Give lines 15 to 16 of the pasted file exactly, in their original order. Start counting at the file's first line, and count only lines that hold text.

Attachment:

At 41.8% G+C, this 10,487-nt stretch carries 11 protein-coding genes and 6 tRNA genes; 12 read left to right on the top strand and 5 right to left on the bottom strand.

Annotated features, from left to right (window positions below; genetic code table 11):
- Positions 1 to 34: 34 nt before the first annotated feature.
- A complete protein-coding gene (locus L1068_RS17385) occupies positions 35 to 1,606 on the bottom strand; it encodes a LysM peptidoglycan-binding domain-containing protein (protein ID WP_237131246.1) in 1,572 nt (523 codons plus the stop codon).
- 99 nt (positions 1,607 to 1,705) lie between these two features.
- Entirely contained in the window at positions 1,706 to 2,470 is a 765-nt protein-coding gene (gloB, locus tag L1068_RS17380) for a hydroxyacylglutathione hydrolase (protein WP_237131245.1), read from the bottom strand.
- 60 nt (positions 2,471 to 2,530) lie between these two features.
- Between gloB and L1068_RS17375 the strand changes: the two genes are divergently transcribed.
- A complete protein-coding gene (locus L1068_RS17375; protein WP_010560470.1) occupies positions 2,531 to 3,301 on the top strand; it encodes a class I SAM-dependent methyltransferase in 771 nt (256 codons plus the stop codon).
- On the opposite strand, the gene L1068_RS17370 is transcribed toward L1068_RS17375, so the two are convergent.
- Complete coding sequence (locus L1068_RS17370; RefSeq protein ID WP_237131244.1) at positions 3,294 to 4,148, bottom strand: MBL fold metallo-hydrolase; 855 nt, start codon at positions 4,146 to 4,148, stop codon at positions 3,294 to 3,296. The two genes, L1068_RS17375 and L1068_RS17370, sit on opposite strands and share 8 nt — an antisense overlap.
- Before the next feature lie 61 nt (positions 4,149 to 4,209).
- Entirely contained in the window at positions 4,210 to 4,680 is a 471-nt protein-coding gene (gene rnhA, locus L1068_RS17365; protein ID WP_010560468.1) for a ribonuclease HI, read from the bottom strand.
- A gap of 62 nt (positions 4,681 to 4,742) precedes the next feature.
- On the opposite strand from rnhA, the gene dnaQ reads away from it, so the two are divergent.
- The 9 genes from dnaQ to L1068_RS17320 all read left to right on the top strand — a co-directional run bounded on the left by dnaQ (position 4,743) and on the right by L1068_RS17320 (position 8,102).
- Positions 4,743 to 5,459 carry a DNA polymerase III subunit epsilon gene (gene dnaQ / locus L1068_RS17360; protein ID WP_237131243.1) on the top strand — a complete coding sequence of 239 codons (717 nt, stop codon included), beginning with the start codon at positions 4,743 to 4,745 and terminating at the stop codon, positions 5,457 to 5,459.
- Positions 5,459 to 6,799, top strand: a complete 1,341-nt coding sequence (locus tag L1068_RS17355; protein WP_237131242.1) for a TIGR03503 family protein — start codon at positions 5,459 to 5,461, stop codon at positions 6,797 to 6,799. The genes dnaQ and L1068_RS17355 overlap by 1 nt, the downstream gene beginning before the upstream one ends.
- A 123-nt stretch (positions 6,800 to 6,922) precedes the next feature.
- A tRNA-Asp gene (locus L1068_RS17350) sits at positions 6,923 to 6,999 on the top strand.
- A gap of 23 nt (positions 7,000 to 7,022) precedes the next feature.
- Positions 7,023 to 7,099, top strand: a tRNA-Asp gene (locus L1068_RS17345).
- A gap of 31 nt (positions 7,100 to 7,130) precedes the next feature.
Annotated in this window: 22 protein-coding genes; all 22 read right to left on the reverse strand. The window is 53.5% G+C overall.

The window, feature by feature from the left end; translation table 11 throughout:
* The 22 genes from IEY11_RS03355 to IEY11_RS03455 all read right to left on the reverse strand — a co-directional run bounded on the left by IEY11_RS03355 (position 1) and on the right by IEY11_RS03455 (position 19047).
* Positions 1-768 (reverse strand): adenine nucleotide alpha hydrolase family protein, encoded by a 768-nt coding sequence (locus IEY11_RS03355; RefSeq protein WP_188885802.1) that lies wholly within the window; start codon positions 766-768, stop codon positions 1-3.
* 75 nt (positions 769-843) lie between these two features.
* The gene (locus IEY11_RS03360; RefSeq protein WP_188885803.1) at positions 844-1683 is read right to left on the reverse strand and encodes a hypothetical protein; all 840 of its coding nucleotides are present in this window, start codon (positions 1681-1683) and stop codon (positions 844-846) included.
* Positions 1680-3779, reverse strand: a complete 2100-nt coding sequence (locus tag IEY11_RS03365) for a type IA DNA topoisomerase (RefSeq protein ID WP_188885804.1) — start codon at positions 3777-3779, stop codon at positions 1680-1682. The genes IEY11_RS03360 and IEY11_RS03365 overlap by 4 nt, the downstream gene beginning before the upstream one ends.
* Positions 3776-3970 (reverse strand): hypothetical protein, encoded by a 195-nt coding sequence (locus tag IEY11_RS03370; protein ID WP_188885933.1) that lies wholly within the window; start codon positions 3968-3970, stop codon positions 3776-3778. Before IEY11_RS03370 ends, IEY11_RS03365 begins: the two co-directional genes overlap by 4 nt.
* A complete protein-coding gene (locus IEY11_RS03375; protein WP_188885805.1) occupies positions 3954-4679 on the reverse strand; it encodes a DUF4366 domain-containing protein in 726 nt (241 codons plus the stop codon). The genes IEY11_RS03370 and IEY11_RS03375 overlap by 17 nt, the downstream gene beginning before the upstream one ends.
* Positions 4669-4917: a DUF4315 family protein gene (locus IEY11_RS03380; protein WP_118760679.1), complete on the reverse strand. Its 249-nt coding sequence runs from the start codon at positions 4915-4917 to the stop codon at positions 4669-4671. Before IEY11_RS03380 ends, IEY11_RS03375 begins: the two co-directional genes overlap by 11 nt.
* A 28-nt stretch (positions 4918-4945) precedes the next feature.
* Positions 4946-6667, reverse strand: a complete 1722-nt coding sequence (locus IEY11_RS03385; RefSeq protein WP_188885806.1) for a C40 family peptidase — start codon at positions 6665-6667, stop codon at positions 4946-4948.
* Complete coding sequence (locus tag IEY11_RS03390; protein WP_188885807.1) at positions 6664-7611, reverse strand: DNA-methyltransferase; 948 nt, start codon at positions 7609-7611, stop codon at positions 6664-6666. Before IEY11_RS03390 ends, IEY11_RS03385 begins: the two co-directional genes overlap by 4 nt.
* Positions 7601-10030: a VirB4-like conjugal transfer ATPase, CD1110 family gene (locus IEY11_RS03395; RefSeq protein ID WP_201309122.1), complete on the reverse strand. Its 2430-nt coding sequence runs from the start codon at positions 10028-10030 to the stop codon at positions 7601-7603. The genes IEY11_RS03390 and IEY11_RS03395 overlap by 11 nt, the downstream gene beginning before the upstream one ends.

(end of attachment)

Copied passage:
- On the opposite strand from rnhA, the gene dnaQ reads away from it, so the two are divergent.
- The 9 genes from dnaQ to L1068_RS17320 all read left to right on the top strand — a co-directional run bounded on the left by dnaQ (position 4,743) and on the right by L1068_RS17320 (position 8,102).